In order to investigate the impact of the charging rate on location design and equilibrium flow (see Figure 4), we solve the DLEP and NE with charging rate set as 2kWh/mile (LEVEL1), 2.5kWh/mile (LEVEL2), and 3.5kWh/mile (LEVEL3). Cost of the ER is set as , , and , respectively. Budget limit is set as . Interestingly, the minimum total travel time can be obtained under this budget in LEVEL 1 and LEVEL 2 cases. That is, even when the budget limit increases, the total travel time will not be reduced. To explore the minimum travel time in LEVEL 3, we repeat to solve the DLEP and NE in the LEVEL 3 case with the budget limit increasing gradually and find the minimum travel time of at the budget of , which is less than the travel time of in the LEVEL 2 case. Figure 4(b) compares the total travel time and cost in these four cases. It can be observed that, under the budget limit of , the ER of LEVEL 2 gets the best performance, which is much better than the other two cases. Three explanations are offered here. First, due to constraint (16), shortest length of the ER is different as recharging rate changes. In the case of LEVEL 1, only 26 links of the length not less than 12.5 miles are qualified to be equipped with the ER. In the case of LEVEL 3, 62 links can be chosen as the candidate location of the ER. Thus, usable paths of ER drivers and total travel time are affected. Second, the cost per unit ER increases with the rise of the recharging rate, resulting in less ER constructed giving a budget constraint. Third, the state of charge and charging behavior are affected by the recharging rate, bringing about further impact on routing behavior. When the budget exceeds , total travel time of the network equipped with the ER of LEVEL 3 attains the minimum. As expected, more usable paths are generated as recharging rate increases, which may reduce the total travel time with more probable links sharing the traffic loads.
(a)
(b)
4.5. Impacts of Comfortable Range on Location Design and System Performance
Variations in comfortable range change the usable path sets, and thereby hinder routing choice and the ER location design. In this section, the impact of comfortable range on location design and system performance is tested with DLEP of different comfortable ranges = 1.5 kWh and under the budget limit of and solved, respectively, comparing with . Location designs of the ER are shown in Figure 5(a). Figure 5(b) compares the total travel time and cost in these six cases. Under the budget limit of , change of from to increases the total travel time by 78%. To further explore the impacts of comfortable range, we raise the budget limit to and find that the variations of the total travel time with the change in comfortable range are not obvious. That is to say, under a given budget of , increased comfortable range leads to the increment in the total travel time. When the budget limit is set as , the location design of is the same as that under the budget limit of , with the construction cost of . The location designs of = 1.5 kWh and change to yield the minimum travel time, which is close to the number when , with the construction cost increasing to and , respectively.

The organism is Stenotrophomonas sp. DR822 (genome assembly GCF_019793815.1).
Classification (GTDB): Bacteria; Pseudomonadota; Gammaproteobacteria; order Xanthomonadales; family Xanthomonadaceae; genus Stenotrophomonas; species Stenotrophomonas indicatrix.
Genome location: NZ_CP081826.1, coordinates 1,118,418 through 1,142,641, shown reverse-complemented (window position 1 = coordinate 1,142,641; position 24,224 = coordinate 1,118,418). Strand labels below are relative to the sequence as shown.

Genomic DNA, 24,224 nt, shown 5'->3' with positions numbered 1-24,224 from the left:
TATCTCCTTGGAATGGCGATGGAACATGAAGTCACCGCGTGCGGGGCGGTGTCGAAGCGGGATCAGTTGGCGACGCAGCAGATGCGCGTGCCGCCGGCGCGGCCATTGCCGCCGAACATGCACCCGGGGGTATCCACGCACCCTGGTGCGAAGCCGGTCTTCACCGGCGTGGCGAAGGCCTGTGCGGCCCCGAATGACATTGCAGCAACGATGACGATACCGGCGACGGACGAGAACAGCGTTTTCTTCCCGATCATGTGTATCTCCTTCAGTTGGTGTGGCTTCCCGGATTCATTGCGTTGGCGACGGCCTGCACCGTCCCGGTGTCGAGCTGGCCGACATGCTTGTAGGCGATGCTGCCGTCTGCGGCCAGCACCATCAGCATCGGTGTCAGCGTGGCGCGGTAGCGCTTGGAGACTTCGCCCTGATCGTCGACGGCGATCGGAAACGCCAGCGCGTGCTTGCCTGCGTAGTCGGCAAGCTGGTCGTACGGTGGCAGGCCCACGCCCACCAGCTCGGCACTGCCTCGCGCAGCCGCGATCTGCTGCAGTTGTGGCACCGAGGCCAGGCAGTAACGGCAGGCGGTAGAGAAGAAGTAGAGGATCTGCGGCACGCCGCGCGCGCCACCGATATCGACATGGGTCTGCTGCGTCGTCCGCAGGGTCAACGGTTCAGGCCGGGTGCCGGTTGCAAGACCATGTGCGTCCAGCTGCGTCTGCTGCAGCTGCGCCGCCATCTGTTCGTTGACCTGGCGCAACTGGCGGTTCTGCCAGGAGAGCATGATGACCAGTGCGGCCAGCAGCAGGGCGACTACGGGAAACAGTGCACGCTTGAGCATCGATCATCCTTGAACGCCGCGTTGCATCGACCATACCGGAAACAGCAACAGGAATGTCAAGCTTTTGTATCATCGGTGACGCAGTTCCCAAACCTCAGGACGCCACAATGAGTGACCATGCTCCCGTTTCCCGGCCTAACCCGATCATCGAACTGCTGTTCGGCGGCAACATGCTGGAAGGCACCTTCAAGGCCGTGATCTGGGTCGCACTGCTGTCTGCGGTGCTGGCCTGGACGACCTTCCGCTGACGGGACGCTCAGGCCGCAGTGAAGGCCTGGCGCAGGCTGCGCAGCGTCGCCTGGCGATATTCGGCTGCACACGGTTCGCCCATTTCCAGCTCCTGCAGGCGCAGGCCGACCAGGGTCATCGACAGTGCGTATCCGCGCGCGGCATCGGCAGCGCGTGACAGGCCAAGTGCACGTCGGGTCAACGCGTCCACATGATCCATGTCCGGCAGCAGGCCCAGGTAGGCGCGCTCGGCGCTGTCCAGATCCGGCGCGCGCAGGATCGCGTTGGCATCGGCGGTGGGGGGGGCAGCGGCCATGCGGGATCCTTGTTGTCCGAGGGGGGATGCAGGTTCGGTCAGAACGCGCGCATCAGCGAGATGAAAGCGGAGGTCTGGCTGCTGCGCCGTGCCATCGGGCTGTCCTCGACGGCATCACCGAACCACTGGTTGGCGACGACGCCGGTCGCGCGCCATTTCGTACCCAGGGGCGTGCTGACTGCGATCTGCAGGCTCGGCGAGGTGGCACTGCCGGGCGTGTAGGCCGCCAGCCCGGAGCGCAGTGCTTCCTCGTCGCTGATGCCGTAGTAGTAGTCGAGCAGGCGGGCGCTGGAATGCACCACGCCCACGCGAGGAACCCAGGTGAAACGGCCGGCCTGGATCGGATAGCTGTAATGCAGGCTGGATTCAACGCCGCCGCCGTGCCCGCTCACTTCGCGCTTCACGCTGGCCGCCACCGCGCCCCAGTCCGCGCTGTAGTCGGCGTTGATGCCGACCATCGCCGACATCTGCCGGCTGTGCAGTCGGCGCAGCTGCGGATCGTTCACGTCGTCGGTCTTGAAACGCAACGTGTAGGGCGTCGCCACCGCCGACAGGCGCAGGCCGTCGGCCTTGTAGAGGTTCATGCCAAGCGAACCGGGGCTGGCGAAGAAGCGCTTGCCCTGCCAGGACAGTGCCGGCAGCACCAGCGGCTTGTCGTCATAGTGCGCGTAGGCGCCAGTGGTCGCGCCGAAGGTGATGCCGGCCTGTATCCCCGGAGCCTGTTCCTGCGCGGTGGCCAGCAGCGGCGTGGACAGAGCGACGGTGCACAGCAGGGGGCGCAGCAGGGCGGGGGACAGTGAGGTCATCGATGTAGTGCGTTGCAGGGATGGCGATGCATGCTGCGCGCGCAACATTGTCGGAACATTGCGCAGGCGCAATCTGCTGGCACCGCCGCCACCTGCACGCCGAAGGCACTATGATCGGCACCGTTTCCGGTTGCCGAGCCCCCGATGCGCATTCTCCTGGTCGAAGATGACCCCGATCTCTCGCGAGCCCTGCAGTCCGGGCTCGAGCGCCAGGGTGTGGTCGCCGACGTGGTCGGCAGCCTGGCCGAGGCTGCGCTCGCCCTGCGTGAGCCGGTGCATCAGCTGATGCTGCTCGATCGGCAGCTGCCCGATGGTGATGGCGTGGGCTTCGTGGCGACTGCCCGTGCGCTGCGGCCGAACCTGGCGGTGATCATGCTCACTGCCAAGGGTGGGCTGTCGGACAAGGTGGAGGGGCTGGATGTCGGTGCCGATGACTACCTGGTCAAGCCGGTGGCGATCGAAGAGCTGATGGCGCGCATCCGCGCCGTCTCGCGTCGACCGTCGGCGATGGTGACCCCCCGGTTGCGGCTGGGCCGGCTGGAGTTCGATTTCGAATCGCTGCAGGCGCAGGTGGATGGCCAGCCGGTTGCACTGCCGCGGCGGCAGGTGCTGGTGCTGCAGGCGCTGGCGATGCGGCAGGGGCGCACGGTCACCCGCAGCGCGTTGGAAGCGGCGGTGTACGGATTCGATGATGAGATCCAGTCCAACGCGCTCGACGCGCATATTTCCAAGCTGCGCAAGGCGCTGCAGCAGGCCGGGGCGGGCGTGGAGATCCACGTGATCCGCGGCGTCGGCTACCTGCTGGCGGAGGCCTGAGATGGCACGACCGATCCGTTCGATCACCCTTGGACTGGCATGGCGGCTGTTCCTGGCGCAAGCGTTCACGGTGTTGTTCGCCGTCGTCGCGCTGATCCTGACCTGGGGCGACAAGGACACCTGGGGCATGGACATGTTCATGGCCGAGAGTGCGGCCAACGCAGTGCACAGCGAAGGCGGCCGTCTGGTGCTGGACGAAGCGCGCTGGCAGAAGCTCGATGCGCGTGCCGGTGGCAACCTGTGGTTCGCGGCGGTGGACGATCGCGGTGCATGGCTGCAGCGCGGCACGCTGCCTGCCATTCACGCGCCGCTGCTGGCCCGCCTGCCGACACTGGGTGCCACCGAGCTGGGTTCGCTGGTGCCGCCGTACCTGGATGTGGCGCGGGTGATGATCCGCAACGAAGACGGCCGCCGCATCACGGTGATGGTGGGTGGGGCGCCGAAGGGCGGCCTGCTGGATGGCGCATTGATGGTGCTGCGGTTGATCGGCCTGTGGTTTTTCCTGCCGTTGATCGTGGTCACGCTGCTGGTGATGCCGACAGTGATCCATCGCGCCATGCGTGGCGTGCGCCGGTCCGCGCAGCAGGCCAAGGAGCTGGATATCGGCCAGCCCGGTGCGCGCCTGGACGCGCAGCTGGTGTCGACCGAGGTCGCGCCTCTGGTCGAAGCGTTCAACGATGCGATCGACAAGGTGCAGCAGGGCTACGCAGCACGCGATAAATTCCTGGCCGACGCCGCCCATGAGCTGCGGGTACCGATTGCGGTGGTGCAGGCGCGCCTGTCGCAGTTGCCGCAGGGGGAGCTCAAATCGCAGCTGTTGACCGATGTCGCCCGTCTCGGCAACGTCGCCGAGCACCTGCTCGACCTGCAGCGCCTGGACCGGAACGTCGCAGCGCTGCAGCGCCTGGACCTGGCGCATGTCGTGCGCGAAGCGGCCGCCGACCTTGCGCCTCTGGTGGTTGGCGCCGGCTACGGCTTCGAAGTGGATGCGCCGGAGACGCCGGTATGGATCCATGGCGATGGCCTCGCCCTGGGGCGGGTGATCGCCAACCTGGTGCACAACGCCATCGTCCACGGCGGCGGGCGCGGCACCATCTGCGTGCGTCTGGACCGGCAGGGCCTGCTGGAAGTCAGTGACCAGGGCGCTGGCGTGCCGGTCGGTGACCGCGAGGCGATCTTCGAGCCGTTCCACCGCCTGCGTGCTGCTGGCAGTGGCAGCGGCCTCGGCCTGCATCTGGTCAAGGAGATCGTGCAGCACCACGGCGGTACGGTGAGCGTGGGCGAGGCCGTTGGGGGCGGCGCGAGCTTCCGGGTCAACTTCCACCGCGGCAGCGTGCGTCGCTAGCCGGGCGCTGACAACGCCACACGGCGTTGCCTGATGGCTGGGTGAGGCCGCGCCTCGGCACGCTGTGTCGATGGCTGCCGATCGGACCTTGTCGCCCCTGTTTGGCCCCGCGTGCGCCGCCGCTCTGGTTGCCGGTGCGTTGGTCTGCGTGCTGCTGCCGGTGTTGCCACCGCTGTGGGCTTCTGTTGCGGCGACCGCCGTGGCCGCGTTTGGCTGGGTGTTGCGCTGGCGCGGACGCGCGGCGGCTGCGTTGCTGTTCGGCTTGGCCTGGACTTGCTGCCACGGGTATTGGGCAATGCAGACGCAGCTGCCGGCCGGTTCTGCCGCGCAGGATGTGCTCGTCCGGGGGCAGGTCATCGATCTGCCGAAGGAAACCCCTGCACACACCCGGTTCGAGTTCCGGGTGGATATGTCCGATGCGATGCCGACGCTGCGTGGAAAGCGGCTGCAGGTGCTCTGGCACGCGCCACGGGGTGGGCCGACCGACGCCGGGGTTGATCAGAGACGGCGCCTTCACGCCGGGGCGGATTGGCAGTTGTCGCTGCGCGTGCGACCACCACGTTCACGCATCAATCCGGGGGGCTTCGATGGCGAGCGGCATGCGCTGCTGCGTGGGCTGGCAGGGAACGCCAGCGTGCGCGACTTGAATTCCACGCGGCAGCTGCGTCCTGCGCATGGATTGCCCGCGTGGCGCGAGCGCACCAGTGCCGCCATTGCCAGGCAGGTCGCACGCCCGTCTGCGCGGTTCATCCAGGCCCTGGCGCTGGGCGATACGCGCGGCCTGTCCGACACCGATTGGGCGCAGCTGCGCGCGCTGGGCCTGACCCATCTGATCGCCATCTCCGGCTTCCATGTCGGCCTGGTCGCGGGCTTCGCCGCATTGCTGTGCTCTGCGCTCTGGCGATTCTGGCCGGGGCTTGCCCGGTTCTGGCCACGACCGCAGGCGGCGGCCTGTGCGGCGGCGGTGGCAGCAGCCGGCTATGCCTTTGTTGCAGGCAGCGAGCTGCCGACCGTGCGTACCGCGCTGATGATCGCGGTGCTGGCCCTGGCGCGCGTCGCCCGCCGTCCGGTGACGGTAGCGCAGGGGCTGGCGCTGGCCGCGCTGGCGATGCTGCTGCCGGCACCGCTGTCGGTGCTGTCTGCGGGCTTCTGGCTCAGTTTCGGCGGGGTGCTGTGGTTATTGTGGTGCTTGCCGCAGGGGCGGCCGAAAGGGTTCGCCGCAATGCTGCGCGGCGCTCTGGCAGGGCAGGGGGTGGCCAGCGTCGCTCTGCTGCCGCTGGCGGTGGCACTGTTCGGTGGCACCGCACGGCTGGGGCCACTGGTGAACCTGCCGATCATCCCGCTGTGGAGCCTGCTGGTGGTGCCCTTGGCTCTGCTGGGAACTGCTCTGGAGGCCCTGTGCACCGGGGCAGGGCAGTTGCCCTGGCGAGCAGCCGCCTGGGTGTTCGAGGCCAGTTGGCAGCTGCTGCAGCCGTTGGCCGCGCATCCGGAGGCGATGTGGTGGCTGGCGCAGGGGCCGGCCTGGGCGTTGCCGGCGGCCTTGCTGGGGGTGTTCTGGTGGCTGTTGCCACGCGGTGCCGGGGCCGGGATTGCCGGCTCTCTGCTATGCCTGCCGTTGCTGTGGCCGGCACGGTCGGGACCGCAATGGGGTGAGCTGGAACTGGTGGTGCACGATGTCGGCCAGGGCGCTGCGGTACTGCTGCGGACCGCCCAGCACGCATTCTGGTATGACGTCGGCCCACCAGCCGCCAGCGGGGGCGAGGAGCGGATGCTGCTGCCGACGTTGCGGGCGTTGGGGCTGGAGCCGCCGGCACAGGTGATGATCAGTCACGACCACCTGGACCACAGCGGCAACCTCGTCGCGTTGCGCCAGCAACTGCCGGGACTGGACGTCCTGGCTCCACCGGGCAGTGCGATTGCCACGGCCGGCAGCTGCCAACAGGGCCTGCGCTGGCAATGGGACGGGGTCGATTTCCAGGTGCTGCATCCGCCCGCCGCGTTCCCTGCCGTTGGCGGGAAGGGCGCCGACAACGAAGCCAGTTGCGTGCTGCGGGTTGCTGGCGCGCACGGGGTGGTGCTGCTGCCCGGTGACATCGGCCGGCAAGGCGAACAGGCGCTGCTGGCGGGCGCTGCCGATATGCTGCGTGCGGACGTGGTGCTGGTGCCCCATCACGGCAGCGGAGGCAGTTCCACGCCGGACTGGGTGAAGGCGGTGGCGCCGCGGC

(a)
(b)
4.6. Impacts of the Battery Size on Location Design and System Performance
Different battery sizes affect the routing choice and location design in two ways. First, the shortest length of the ER is different according to constraint (16). Second, the state of charge and charging behavior are different according to constraints (7) and (9). In this section, budget limit is set as to explore the location design and system performance under different battery sizes , and . Initial state of charge is set as . As revealed in Figure 6, location design with the battery size of has the least total travel time and construction cost of the ER. On the one hand, as commonly considered, a larger battery size allows more charging amount on the ER, which may generate more usable path and reduce the total travel time. On the other hand, constraint (16) sets the minimum length of the ER which is related to the battery size. When , only 26 links whose length is more than 12 miles can be the candidate of the ER, which affects the set of usable paths and the total travel time.
(a)
(b)
From the above discussion, we can find that(1)System total travel time of the network decreases with an increase in the budget. More ERs are built with an increasing budget, generating more usable route choice for the EV to complete the tour, which promotes average distribution of traffic flow leading to reduction in the system travel time.(2)Recharging rate sets the bottom boundary for the length of the candidate of the ER, which affects the EV drivers’ routing choice. Besides, recharging rate is related to the construction cost, which should be balanced with the budget limit.(3)Increase in comfortable range changes the sets of usable path. Therefore, system travel time increases.(4)Battery sizes affect the shortest length of the ER as well as the initial state of charge and charging behavior, which should be balanced under different budgets.